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Straight Talk From Steve: Dannette Smith

Last week Dannette Smith announced her resignation as director of Nebraska’s Department of Health and Human Services (DHHS) effective August 4, 2023. I was not surprised by the announcement. I am not suggesting that Smith did a poor job as director. Dannette Smith did about as well as any director could have done given the set of circumstances she inherited and the state of affairs of DHHS that she was dealt when she first took over the Department four years ago.

DHHS is Nebraska’s largest state agency. The agency employs approximately 5,000 people and has an annual budget of $6.3 billion, which includes both state and federal dollars. The agency is comprised of five divisions, namely behavioral health, children and family services, developmental disabilities, Medicaid and long-term care, and public health.

When Dannette Smith took over as director in 2019 DHHS was already in a heap of trouble. Let me explain. In 2018 the voters approved Medicaid expansion at the ballot box, and DHHS took two long years to roll out a new plan which was ultimately rejected by the federal government. DHHS also oversees the state’s Youth Rehabilitation and Treatment Centers, which were also already in disarray. In August 2019 mismanagement of the facility in Geneva allowed several of the resident girls to trash their living quarters and set off the fire sprinklers. This resulted in the girls having to be moved to a temporary facility in Kearney, DHHS closing the facility in Geneva, and DHHS opening up a new facility in Lincoln. Adding insult to injury was the fact that St. Francis Ministries, an outside non-profit contract company from Kansas City, which had already been hired before Smith arrived to oversee child welfare cases in Omaha, was mismanaging state monies and was about to ask for an emergency bailout.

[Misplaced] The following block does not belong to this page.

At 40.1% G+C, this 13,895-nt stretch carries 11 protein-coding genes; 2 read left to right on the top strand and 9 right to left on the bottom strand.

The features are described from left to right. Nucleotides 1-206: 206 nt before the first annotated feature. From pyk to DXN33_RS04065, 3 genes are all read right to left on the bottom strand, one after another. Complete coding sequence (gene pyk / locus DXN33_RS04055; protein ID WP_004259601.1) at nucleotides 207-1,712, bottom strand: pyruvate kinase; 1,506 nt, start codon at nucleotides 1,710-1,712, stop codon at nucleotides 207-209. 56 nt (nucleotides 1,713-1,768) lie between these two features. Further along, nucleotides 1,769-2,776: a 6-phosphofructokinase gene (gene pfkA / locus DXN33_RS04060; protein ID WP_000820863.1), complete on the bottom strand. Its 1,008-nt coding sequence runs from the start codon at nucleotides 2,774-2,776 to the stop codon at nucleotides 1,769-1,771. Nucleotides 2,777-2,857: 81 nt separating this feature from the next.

When Danette Smith took over as director of DHHS in 2019 she had no knowledge of the pandemic which would soon reach Nebraska. Armed with little knowledge of COVID-19, DHHS had to write new statewide directive health measures and work with local health departments to curb the spreading of the disease. As you know, these directive health measures temporarily closed schools, churches, and businesses, mandated mask-wearing for everyone going out in public and quarantines for those contracting the disease, and distributed testing and vaccinations discriminately according to those who were deemed to be most vulnerable to the disease.

I share all of this information with you today in order to help you see the current state of affairs that we have with DHHS. Over the course of the past several years, we have seen directors come and go while problems persist at DHHS.

The new director that Gov. Pillen will appoint will have more to clean up at DHHS besides what has already been mentioned. Nursing homes in rural Nebraska have been struggling to survive and few can afford to stay open much longer, Medicaid recipients can no longer find a doctor or a dentist anywhere in Nebraska who accepts new patients, and DHHS will soon run out of $26 million in ARPA funds that the division of child and family services spent on starting new licensed child care programs.

Whoever the Governor appoints as the new DHHS director, I will wish him or her the best and pray for that person’s success. There is much work that needs to be done at DHHS, and we need a director who possesses the skills, the knowledge, and the experience to fix these many problems. Finally, I thank Danette Smith for her service to our State and wish her well as she moves forward with her career.


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